Whether gardening in the arid climate of western Texas or the humid conditions in the eastern part of the state, gardeners can choose from a variety of fast growing evergreen vines. Evergreen vines can act as ground covers, screening or accents in hanging baskets or window boxes. With proper care, these vines will provide year-round interest to Texas gardens.
Fast-growing English ivy (Hedera helix) only grows 3 inches tall, but will form a dense carpet over the ground or climb rapidly up fences, trellises or walls with its aerial roots. The leathery, lobed, dull green leaves come in many different shapes, depending on the variety. Some leaves may be heart-shaped, others curly or fanned. English ivy grows best in shaded areas and nutrient-rich soil. Space plants at least 18 inches apart and feed with a high-nitrogen fertilizer in spring and summer. Due to the rapid growth of English ivy, it requires pruning two or three times each year, which will also help to eliminate hiding spaces for slugs and snails. If desired, cut plants back to the ground with hedge shears in the spring.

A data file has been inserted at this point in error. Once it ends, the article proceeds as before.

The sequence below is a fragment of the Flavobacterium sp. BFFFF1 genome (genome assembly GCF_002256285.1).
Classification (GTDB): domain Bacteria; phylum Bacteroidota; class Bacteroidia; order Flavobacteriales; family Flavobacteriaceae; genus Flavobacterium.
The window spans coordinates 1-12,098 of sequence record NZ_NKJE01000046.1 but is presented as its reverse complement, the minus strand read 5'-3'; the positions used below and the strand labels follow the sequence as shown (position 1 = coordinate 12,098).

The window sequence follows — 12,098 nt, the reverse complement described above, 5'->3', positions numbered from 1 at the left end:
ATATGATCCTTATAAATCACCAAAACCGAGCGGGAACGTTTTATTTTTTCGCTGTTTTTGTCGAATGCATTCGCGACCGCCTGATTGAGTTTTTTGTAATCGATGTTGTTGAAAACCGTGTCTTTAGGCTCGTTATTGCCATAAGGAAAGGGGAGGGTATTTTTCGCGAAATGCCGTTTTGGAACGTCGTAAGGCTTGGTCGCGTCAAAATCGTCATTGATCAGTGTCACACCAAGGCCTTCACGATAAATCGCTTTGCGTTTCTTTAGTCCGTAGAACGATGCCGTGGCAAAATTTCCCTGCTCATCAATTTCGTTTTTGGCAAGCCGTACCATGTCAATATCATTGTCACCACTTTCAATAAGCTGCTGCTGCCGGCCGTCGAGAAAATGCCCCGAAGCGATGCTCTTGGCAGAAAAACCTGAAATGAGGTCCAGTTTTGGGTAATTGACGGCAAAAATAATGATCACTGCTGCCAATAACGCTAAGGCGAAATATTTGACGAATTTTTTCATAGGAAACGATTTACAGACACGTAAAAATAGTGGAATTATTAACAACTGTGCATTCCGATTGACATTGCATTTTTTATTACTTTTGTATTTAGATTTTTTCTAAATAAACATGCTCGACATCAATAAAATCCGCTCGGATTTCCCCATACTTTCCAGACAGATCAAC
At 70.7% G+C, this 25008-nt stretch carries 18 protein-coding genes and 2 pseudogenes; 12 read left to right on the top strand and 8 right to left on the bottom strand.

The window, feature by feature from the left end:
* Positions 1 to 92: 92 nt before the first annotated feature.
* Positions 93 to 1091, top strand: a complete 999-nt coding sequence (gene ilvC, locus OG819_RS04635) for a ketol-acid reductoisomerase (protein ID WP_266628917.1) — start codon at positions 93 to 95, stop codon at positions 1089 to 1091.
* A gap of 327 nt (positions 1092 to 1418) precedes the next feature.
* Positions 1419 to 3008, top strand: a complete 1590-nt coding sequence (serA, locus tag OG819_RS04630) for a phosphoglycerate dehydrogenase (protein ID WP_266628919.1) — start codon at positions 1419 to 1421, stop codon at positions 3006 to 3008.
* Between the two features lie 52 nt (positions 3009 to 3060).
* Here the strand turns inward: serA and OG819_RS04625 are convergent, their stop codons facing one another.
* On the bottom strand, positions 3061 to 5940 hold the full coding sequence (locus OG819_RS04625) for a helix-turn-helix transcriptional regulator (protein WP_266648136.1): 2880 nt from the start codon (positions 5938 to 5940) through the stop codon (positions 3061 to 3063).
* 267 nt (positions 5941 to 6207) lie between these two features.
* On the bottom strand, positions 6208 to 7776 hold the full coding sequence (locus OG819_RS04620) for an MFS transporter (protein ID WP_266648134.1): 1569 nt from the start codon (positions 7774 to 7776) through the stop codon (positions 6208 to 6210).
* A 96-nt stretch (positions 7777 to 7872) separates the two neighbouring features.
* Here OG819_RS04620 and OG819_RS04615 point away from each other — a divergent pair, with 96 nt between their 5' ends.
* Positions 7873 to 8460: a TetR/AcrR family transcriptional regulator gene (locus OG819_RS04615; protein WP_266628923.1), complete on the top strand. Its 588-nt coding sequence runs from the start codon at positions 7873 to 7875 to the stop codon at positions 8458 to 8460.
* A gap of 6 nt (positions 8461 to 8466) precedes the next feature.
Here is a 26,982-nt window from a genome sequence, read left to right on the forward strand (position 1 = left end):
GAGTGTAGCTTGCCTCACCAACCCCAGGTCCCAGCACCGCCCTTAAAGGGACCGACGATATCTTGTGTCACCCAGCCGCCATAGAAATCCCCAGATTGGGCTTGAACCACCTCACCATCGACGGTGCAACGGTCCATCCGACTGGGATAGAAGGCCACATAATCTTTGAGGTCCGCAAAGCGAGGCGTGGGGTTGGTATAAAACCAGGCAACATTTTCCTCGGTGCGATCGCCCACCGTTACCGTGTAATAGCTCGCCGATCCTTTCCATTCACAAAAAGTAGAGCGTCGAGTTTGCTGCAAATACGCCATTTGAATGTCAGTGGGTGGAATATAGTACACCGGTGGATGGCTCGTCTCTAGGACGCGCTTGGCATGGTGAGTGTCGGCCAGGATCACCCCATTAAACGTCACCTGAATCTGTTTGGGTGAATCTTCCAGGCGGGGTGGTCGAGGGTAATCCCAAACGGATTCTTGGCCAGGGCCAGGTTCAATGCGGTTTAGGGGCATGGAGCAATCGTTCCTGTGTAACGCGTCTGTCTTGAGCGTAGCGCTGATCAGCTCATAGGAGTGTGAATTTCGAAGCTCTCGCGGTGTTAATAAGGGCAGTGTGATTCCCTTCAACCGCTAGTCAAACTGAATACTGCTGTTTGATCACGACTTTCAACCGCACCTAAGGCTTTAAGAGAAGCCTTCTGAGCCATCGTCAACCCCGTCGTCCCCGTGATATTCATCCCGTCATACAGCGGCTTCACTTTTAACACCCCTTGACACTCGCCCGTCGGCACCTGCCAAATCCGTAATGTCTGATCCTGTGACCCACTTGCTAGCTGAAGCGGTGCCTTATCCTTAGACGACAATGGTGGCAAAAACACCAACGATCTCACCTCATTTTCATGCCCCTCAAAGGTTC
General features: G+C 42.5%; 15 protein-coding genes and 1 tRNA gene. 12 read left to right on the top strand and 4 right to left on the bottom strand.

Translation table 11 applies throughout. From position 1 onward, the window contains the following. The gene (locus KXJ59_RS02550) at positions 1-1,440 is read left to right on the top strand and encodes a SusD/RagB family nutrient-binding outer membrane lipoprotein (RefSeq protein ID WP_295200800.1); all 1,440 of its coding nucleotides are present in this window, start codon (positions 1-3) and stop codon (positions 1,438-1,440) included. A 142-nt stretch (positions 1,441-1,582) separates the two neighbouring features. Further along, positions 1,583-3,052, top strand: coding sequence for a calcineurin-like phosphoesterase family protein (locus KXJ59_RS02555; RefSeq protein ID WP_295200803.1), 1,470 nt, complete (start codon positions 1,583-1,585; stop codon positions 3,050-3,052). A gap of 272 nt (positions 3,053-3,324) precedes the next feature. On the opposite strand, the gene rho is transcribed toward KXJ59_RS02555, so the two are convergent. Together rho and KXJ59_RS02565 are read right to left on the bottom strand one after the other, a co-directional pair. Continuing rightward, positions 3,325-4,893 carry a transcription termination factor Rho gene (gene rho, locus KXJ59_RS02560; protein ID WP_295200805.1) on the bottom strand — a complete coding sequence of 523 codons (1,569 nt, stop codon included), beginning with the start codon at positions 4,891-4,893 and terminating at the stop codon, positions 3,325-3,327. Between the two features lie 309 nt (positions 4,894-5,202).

Lonicera sempervirens, commonly called coral honeysuckle, typically grows between 10 and 20 feet long. This twining vine blooms with bright red, trumpet-shaped flowers in late spring and bears orange or red berries in summer. The oval, medium green leaves have a bluish green tint on the undersides. Coral honeysuckle grows wild in eastern Texas but will grow in gardens throughout the state if provided with full sun, well-drained soil and regular water during extended periods of drought. Older, straggling plants often benefit from pruning if cut back before new growth begins in the spring. Aphids may appear on the foliage, but rarely cause significant damage and can be sprayed off with a strong jet of water.
Star jasmine (Trachelospermum jasminoides) grows to 30 feet in length. The glossy, light green leaves reach 3 inches long and turn dark green as they mature. In summer, this vine teems with star-shaped white flowers, 1-inch wide, that attract bees and produce a pleasant scent. Star jasmine grows best in east, south, central and north Texas and may suffer in the dry conditions of western Texas. Plant this vine in full sun or partial shade and moist, well-drained, loamy soil. Fertilize before new growth begins in the spring and again after flowering and prune back as needed to control the size and shape of the vine. Inspect plants before purchasing for signs of scale insects or whitefly. If these pests appear in your garden, remove infested foliage or apply horticultural oils to the plant.